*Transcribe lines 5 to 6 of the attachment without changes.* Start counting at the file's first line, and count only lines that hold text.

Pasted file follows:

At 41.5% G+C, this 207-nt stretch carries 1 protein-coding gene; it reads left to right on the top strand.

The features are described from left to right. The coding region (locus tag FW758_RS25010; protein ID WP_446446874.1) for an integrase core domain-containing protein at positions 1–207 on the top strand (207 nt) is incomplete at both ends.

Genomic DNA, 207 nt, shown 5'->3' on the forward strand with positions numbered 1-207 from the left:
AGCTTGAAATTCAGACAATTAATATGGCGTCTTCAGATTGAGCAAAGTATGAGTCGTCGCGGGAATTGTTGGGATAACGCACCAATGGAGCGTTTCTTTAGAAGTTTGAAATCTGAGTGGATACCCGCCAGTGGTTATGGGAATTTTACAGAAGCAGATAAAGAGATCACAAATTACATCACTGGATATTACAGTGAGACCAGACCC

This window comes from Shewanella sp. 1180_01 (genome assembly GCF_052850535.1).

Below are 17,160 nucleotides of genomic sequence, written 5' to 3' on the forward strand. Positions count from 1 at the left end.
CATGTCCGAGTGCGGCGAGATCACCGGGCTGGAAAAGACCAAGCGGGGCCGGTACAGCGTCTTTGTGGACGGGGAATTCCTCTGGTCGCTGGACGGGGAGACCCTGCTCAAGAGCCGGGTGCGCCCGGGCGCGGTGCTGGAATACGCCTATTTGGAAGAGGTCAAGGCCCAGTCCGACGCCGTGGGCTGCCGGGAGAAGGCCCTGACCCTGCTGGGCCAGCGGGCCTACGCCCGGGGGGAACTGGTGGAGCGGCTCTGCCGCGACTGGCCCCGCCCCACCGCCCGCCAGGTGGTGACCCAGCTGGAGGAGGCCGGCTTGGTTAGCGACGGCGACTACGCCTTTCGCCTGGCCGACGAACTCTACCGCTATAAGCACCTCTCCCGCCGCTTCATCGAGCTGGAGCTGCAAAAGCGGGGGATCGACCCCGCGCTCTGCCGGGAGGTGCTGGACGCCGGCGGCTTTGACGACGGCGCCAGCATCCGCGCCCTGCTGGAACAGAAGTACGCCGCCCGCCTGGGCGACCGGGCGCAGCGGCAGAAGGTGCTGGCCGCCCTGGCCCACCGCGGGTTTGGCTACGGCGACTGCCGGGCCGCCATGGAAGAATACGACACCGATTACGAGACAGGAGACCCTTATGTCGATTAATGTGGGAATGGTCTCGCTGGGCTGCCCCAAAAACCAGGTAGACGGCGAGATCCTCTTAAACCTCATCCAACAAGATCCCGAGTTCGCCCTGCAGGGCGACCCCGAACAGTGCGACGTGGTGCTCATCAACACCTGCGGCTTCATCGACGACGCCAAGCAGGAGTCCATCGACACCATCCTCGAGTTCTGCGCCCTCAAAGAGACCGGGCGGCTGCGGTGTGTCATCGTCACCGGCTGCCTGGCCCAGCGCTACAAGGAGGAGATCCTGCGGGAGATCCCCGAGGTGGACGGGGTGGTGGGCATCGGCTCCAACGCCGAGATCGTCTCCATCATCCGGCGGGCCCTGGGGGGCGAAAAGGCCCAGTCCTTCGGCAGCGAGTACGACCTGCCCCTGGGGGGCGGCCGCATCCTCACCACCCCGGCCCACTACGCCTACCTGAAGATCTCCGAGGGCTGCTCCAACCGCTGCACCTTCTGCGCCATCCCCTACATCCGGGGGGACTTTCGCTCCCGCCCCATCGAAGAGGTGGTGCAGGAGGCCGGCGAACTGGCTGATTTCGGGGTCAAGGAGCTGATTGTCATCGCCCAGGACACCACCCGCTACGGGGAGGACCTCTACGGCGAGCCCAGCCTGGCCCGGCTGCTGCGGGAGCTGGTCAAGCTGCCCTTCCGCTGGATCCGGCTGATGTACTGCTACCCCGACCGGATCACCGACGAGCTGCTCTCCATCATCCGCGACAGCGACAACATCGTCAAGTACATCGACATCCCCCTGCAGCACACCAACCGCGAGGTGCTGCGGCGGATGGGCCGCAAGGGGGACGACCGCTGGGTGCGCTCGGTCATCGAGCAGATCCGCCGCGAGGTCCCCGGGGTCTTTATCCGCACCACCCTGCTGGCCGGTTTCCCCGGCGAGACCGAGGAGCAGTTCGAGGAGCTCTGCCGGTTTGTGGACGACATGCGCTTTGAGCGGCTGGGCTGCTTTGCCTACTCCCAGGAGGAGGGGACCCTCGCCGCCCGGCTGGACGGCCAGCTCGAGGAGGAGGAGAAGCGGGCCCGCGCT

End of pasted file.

This window comes from Shewanella sp. 1180_01 (genome assembly GCF_052850535.1).

Below are 17,160 nucleotides of genomic sequence, written 5' to 3' on the forward strand. Positions count from 1 at the left end.